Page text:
Rwandan President Paul Kagame has revealed two soldiers were killed in last Sunday’s rebel attack.
“A group arrived from DRC and attacked our positions,” said Kagame at a news conference on Friday in Kigali.
“I think they killed two or three of our soldiers,” he added.
This was the first time Rwanda was admitting to losing forces in a rebel attack.
Rwanda Defence Force (RDF) Spokesperson Lt Col Innocent Munyengango had earlier said the attack was carried out by “people we suspect to be FDLR who attacked from Congo.”
Munyengango said the rebels attacked a military post in Cyamabuye.
“Fortunately they found our forces ready and were repulsed. They lost four of their members in the process, and a Kalashnikov rifle,” he added.
Speaking to the media after the end of the annual National Dialogue also known as Umushyikirano, Kagame observed: “A number of them (fighters) were killed and their bodies taken away by their friends in the DRC. We are seeking clarification and cooperation from the Congolese authorities.”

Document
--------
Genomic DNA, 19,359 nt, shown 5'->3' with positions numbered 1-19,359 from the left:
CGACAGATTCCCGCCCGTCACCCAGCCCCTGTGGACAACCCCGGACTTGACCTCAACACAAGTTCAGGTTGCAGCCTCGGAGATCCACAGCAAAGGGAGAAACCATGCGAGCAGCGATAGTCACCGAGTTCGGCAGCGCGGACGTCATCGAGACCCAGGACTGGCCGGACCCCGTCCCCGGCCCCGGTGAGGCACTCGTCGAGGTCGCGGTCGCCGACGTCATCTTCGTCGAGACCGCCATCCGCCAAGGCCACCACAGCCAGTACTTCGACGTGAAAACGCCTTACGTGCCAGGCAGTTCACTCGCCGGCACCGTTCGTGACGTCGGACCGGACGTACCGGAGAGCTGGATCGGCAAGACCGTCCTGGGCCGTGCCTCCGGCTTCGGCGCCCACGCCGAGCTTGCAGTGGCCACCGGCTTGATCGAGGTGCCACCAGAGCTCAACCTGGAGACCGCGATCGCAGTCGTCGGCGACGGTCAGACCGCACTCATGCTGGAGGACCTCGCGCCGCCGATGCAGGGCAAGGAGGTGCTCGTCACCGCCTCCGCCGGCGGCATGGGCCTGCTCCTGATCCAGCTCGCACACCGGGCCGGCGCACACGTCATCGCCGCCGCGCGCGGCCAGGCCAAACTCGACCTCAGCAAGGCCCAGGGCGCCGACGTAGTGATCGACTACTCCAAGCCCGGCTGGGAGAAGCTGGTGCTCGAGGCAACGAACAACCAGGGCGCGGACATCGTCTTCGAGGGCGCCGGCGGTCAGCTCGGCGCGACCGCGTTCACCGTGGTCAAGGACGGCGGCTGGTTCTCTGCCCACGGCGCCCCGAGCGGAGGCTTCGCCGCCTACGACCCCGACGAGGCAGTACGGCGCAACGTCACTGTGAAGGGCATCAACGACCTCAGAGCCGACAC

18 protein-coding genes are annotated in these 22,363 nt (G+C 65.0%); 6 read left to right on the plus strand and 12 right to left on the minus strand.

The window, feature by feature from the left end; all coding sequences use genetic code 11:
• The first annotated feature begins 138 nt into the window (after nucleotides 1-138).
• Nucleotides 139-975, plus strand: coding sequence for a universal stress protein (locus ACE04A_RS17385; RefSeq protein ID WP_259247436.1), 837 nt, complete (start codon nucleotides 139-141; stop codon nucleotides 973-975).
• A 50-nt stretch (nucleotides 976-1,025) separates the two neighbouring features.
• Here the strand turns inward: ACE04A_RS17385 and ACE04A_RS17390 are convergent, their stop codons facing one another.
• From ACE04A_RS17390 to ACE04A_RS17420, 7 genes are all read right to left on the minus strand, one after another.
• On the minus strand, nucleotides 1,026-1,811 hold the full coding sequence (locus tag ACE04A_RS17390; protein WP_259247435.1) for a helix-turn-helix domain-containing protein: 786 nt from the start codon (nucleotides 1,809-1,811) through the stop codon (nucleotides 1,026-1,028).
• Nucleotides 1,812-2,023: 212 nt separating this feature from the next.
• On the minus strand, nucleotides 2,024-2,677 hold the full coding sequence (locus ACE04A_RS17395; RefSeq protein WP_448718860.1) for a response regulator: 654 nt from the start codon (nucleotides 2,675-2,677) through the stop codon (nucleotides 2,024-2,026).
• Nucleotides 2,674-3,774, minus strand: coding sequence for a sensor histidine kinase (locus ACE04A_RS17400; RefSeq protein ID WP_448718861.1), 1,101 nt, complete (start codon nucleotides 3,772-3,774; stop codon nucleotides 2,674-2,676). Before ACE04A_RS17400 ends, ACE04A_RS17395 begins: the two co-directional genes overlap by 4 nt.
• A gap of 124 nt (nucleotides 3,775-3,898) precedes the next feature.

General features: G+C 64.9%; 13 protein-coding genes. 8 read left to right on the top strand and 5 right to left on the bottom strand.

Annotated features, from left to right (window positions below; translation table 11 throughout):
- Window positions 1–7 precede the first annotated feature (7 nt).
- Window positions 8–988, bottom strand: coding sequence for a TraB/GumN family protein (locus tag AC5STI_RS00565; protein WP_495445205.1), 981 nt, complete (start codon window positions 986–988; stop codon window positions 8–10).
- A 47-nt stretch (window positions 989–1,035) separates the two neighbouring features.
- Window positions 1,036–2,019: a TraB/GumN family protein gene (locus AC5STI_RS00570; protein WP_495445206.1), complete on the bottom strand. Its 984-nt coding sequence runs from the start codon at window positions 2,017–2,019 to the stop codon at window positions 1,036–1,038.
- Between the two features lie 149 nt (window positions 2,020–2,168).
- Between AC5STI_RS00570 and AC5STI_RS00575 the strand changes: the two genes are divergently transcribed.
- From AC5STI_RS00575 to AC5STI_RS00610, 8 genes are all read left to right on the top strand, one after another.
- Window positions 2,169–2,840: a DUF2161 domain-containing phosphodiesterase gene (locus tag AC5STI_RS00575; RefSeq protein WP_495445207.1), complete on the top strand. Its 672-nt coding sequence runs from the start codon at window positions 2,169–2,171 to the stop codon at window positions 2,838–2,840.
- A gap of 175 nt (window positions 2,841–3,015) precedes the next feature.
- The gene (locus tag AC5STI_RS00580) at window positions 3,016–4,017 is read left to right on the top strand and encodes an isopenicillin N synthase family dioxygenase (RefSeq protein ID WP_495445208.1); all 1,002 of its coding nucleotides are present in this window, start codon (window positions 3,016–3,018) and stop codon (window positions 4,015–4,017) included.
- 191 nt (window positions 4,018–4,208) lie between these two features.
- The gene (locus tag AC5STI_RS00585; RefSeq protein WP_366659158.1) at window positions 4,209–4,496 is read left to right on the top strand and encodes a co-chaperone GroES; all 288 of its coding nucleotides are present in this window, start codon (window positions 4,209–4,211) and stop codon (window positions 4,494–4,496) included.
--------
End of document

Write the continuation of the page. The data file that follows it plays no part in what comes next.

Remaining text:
This is the second time in a few months that rebels are attacking Rwanda.
On July 1, an armed gang with rifles attacked Nyaruguru District in Nyabimata Sector, Ruhinga Cell in Cyamuzi Village.
Rwanda National Police said then the militants had attacked through Nyungwe forest from Burundi and fled back in the same direction.
At the time, the police further said, “This is a similar incident that occurred in the same district less than two weeks ago.”
FDLR’s leadership is partly blamed for executing the 1994 Rwandan genocide in which over one million people died.
Addressing the issue of security, Kagame said “FDLR is working with RNC (Rwanda National Congress) and some of our neighbors.”
Kagame did not mention the so-called neighbors.
However, Rwanda’s relations with Burundi and Uganda have in recent years worsened, sparking fears of a possible escalation of the conflict.
Rwanda accuses dissident General Kayumba Nyamwasa who lives in South Africa of leading an armed group with bases in South Kivu, DRC which is planning attacks.
“There are many other groups with different names,” said Kagame, warning, “We will take care of that, the names and everything else.”